3. lisa said on April 3, 2012 at 8:25 pm ... #

    I did the same thing. Dad passed 9 months ago and felt I need to read everything possible to help. What truly helps is outside time..exercise and writing for me. I’ve written Dad several letters and its helped. Also being where he used to love being. That’s where I feel him the most. Take your time. Grief does not have a timeline nor an end for me. You live with the loss and remember that they are in your heart forever.

  4. Michelle said on April 4, 2012 at 9:53 am ... #

    Thank you for sharing your story with our community, Sam. Your insights capture “a grief journey” well and has me reflecting on my own.

  5. Michelle V. said on April 4, 2012 at 3:44 pm ... #

    – “But now, when I look back, I realize that, that was how I grieved.”

    Sam, this is spot on. Grief is so personal and intimate to each individual, and everyone has a unique way of confronting his/her loss. I think your article captured that perfectly. I hope that you continue to heal and find peace. <3

  6. Jenny said on April 5, 2012 at 9:00 pm ... #

    Sam,
    I love your writing and appreciate you sharing your grief. I am 53 years old and lost my soulmate, Sam, almost 20 months ago. I too have read every book I can get my hands on as well as website. My refrigerator is covered with quotes and the one you referred to by William Faulkner is one…because I would not trade one moment of this pain for the love I had with my Sam. I hope you will keep writing, you have a wonderful gift.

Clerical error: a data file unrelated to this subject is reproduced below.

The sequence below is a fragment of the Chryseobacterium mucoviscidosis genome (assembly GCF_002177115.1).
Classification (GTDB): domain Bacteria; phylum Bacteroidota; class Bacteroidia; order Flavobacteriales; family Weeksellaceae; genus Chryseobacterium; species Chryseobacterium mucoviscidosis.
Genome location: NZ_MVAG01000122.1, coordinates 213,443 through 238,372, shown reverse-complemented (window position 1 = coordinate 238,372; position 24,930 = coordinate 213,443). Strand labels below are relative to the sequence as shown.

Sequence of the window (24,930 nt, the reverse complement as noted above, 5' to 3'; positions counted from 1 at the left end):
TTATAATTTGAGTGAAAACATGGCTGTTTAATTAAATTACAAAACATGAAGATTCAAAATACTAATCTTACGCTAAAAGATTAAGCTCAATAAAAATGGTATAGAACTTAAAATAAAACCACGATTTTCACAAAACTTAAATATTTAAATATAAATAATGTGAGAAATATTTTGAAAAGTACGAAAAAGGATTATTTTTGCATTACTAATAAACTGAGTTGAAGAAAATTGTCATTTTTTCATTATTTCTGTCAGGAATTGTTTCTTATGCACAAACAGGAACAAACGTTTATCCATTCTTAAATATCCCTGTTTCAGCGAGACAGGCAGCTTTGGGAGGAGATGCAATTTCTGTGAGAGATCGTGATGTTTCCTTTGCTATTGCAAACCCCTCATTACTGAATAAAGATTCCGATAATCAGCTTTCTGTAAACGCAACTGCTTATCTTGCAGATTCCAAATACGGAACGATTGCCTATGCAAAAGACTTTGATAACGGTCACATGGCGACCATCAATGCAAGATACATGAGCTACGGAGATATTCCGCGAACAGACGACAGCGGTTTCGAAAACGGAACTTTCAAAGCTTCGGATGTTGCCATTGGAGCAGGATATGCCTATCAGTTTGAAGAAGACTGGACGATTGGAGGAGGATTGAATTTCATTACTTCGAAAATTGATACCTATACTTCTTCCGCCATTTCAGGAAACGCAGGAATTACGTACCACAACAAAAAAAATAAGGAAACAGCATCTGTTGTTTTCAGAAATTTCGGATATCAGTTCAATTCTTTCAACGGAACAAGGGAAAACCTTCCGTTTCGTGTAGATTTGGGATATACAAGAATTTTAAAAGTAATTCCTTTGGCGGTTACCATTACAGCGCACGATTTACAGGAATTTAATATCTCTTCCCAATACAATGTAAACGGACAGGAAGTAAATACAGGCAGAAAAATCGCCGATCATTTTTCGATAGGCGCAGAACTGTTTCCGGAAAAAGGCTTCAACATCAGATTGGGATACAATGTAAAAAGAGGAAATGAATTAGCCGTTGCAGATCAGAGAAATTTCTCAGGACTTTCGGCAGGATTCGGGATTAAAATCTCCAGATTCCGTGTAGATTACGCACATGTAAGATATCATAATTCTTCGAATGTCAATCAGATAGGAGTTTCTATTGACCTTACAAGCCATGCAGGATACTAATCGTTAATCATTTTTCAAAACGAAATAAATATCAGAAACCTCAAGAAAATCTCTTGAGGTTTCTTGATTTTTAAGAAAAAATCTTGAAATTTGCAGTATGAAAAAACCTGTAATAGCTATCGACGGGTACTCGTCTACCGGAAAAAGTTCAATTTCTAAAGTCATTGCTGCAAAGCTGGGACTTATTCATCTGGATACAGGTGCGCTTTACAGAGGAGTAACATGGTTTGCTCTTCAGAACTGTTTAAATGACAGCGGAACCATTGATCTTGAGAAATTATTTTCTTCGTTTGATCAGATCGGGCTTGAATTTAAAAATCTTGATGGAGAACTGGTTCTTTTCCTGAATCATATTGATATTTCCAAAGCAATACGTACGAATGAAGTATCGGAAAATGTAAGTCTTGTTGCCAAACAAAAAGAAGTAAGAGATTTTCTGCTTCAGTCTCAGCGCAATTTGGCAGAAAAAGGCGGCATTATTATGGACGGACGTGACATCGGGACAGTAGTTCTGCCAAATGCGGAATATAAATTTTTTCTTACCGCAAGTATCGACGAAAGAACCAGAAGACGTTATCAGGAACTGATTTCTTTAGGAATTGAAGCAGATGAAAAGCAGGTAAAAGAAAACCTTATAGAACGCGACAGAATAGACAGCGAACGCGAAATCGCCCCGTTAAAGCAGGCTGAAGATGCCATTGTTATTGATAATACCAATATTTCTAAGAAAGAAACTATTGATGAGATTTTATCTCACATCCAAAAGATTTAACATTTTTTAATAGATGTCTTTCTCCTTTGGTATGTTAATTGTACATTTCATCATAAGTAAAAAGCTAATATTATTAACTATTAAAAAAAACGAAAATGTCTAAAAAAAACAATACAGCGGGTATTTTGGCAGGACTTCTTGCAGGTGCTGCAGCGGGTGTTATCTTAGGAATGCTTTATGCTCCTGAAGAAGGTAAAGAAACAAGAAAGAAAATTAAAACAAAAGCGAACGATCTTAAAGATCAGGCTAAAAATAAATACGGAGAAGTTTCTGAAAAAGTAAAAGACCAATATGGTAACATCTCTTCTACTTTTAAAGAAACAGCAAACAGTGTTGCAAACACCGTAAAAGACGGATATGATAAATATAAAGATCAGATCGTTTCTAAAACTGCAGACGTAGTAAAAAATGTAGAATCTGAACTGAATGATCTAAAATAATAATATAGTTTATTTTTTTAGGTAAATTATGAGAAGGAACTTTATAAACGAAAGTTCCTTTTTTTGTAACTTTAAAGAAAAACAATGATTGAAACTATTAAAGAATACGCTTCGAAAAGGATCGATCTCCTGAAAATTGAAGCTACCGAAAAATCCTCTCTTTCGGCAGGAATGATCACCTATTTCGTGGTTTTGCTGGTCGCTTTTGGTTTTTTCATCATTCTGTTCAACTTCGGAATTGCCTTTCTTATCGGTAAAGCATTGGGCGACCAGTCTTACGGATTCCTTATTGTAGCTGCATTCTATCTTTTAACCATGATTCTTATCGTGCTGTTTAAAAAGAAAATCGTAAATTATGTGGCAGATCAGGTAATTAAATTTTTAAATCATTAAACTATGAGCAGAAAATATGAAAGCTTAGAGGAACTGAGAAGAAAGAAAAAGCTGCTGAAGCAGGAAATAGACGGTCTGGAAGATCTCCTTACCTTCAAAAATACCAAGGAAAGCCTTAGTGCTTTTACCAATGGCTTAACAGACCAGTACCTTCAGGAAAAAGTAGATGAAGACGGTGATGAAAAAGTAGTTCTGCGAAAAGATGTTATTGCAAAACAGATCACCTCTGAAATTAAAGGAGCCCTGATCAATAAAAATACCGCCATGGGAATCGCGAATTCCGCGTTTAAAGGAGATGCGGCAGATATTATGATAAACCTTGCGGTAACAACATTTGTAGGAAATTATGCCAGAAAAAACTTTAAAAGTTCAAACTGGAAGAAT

7. Jessica said on April 8, 2012 at 7:18 pm ... #

    I wholeheartedly agree w/ everything you just said! :) Thanks for sharing!

  8. Lisa King said on June 6, 2012 at 6:47 am ... #

    My dad passed 3 months ago. Im 50 this year, my dad was 72 but a very young 72. He loved his clothes, his cars, and took great care of his appearence. He died 3 and half months from being diognosed with bowel cancer. I am heartbroken!!!! and just dont know how to cope! Thank god i have a brillient husband, but his nit my dad. Please can anyoune suggest a good book? Thank you so much. xxxx

  9. Samantha Worman said on June 12, 2012 at 10:05 am ... #